Before I get into all this I’d like to throw out a disclaimer about who I am, where I’m from and where I am — specifically where I am as I write this, which happens to be a room with a ceiling painted to look like the album artwork from the Dark Side of the Moon. My feet are propped up on a coffee table on top of which are a plethora of half empty Keystones, a water pitcher turned bong and a two-day-old copy of The Wall Street Journal still wrapped up in plastic and tied by a rubber band.
By the powers of deduction and readily apparent typecasts, one would not be so alarmed to find out that this room is one of many similarly charming rooms clustered together in a manor-like estate where a bunch of twenty year old males run around doing twenty year old male things. Yes I’m talking about a frat, and yes I am one of those twenty year olds running around in it. I’m sure that “f” word triggered an immediate image of who I am and the dimensions — or lack thereof — comprising my individuality, and I won’t lie, sometimes I fit snugly into that image, but for the most part I’d like to think that my persona extends beyond the stereotypical.
For the purposes of thought provocation and impartiality, I’d like to ask you to siphon off some open-mindedness for the remainder of this article while at the same time taking my position into consideration. My intent is not to preach a pro or anti Greek life manifesto, but rather to express some concerns I have with a system of which I happen to be a part of and raise some questions about its future and role in the college community.
Problems exist within Greek Life and the way in which it is regarded — that’s a fact. These problems are perpetuated by the actions of some of those within the Greek community as well as some of those outside of it. It’s a two-way street of negativity that leaves little room for progression. It is my opinion that choosing to chastise a community without full acknowledgement of or empathy for its existence outside of its problems does as much damage to the community as the problems themselves. Rape culture, hazing and various forms of segregation are real issues that still fester in the dark recesses of the Greek community, but it seems as if the shinning aspects of Greek life and what it provides for kids my age have taken a backseat in popular social discourse.
In terms of trying to tackle and confront these issues, our Greek system here at Cornell is leagues ahead of most other schools, and I believe these efforts presented by the Greek community have opened many promising doors. However, these efforts have come at the expense of kicking off, suspending and policing various chapters, which has resulted in the destruction of a number of college students’ chances to fully participate in the positive experiences that Greek life has to offer before it even begins.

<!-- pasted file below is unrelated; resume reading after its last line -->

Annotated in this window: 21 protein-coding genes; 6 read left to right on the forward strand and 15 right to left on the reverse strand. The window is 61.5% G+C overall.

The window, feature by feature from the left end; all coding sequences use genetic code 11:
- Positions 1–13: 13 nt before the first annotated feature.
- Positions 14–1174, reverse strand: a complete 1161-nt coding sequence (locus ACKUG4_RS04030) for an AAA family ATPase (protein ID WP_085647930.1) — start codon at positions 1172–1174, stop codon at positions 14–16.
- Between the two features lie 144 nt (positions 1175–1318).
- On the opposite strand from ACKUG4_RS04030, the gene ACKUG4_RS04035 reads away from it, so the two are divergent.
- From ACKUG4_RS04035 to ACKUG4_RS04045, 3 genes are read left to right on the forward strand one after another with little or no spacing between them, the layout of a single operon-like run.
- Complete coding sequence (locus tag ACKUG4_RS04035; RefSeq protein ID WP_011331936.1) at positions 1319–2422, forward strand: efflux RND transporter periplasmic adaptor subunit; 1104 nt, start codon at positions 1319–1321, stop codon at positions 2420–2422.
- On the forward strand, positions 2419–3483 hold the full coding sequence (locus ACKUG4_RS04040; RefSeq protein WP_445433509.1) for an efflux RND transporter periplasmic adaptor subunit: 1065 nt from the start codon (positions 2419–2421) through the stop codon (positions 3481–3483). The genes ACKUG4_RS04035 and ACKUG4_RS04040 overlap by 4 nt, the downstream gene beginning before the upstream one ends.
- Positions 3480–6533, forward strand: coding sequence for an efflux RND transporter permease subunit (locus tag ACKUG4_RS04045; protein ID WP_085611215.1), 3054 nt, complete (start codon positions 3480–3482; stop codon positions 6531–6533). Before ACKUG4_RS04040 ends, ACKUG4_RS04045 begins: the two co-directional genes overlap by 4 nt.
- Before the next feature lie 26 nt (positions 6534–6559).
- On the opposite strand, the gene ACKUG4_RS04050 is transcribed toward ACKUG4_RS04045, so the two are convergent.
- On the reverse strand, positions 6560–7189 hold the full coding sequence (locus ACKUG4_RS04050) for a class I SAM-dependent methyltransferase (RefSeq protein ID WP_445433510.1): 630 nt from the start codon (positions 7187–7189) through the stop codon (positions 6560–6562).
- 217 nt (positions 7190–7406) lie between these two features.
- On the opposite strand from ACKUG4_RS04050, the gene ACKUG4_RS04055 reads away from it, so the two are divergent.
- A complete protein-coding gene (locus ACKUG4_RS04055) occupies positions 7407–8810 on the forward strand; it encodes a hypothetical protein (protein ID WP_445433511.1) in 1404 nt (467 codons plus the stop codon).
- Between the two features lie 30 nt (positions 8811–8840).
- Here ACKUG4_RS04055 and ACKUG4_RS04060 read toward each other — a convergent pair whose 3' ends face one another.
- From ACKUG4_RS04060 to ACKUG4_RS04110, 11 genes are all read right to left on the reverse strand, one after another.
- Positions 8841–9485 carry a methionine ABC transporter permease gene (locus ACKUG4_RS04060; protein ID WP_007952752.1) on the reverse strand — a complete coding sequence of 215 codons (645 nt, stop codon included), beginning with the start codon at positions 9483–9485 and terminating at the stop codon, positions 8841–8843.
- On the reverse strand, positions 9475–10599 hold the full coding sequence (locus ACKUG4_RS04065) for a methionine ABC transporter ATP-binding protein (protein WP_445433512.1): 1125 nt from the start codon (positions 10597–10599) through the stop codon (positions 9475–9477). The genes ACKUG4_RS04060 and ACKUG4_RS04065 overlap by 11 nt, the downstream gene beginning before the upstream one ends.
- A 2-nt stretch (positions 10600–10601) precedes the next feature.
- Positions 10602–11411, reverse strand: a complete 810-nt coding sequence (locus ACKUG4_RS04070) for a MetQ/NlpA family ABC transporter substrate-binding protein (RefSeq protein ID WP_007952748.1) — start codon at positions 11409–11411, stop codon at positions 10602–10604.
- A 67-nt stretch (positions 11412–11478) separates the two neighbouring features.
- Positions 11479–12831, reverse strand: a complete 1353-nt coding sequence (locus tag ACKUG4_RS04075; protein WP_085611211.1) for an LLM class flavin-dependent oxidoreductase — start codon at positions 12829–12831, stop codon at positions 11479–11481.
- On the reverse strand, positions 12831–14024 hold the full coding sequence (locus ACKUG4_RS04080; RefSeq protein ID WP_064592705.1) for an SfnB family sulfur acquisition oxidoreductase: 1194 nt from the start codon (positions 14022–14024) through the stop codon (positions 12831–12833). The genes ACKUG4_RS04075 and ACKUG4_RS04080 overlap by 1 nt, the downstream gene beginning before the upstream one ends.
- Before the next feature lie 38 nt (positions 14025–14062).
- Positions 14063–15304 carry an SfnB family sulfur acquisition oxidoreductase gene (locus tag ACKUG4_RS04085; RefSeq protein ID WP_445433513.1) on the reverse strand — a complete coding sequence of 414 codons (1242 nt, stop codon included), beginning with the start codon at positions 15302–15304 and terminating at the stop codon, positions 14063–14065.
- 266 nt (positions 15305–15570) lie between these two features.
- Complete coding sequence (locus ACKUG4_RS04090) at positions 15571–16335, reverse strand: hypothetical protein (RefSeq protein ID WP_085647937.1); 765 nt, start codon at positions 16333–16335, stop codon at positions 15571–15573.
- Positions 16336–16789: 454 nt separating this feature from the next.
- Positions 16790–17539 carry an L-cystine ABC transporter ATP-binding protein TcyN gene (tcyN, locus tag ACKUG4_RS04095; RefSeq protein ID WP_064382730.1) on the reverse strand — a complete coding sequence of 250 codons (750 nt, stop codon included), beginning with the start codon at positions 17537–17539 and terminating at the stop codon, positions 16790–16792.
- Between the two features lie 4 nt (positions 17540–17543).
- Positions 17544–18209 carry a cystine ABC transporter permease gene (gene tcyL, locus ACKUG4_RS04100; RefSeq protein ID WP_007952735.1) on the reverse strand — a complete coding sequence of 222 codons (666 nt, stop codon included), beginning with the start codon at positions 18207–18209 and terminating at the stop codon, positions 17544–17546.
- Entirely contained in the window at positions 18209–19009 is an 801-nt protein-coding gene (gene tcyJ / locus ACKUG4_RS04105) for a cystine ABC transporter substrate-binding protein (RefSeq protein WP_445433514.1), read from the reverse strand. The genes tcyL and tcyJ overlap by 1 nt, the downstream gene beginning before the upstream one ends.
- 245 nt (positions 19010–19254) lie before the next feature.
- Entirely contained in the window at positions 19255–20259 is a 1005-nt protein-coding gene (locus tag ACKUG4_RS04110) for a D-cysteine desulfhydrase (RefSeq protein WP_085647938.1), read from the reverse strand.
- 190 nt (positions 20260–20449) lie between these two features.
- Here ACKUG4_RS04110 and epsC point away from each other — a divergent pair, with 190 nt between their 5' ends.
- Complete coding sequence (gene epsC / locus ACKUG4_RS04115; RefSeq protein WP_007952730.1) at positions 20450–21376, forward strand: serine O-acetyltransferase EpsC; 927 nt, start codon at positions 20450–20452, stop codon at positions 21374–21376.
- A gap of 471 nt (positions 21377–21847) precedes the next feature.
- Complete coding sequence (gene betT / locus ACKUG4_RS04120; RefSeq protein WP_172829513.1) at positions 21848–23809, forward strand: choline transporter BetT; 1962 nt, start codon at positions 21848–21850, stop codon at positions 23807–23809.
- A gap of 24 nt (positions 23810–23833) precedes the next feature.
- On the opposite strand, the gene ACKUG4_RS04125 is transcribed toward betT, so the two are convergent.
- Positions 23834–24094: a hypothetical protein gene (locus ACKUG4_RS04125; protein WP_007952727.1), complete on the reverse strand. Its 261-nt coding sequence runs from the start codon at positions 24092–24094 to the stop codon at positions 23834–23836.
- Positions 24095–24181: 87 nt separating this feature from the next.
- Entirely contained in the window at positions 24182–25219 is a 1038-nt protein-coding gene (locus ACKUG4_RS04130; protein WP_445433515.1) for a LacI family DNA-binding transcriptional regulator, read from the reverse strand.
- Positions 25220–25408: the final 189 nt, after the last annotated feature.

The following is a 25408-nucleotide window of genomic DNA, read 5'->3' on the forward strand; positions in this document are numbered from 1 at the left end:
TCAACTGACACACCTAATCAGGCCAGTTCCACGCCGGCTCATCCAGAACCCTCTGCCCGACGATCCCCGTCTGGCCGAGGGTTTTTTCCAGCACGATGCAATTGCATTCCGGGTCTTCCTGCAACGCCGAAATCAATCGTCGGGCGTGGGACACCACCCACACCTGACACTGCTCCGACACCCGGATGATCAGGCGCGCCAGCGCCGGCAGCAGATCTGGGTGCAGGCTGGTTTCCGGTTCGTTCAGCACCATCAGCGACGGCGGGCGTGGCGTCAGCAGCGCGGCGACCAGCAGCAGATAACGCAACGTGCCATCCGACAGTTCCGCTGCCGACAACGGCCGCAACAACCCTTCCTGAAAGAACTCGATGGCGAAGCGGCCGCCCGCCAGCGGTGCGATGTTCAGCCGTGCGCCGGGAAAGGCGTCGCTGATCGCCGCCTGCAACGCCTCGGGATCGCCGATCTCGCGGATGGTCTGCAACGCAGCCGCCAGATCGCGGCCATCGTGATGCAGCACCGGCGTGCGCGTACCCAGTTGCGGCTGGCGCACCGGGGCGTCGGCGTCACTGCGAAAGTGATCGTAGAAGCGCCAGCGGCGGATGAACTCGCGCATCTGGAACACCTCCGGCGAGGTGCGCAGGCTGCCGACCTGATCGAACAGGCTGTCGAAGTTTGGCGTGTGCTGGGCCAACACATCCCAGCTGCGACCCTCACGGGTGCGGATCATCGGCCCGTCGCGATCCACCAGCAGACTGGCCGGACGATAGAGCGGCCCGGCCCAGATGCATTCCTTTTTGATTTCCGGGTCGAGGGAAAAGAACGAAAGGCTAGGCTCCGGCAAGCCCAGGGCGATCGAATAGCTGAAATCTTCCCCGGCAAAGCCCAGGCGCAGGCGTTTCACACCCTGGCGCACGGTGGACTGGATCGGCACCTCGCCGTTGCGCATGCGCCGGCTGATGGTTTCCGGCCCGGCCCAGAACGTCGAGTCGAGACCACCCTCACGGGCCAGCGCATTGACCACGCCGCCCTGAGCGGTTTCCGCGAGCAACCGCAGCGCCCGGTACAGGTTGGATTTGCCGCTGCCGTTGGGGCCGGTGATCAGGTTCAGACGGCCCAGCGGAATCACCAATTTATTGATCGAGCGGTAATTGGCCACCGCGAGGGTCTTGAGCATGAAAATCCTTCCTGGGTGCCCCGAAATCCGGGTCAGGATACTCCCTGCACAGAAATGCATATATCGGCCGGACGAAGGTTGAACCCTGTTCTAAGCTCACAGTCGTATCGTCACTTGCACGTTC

I’m not saying these punishments are ineffective or even unwarranted, but often times when a chapter is reprimanded as such there are many young men and women that end up losing out on a potentially rewarding, memorable and unique college experience because of the actions of their peers. This is all beside the point because the fact of the matter is that these issues within the Greek system still haven’t gone away, and in order for them to do so it requires action and understanding on the part of the entire campus.
Over the next couple weeks each new member of every chapter of every Greek house at Cornell is required to attend a series of informative seminars called the Delta Series. The purpose of these seminars is to teach, advise and warn members of the Greek community about issues like sexual assault, hazing and diversity. This is a fine example of the encouraging efforts put in place by Greek organizations and I think it is an absolute necessity for promoting change, but within my short time at Cornell I have already witnessed a chapter under investigation for hazing allegations, and within this past week I’ve seen another chapter reported and suspended for a sexual assault case. That’s a problem. It doesn’t matter in either of these cases whether or not the accusations were actual occurrences. It’s a problem not only for the chapters or even the Greek community as whole; it’s a problem for the administrators, the school and in turn, the entire student body.
As a member of the Greek Community it is disheartening to see the lives, reputations and communal accomplishments of outstanding individuals tarnished because of the actions of a dumb, ignorant few. As a human being, it is even more disheartening to see a school with such a high pedigree have its students involved in such issues regardless of the specific organization the students of the university belonged to.
So where does that leave us? What does the future hold for the Greek system? Is there even a future to be had? For some there’s a simple answer: no, we don’t need it. For others it’s not that simple. I think it’s necessary to evaluate what it means to be Greek in this day and age, and whether or not it is possible to entirely eliminate expansive social issues by dissolving a community that has been pigeonholed as a source of these issues.
A.J. Rodriguez is a sophomore in the College of Arts and Sciences. He can be reached at firstname.lastname@example.org. Guest Room appears periodically this semester.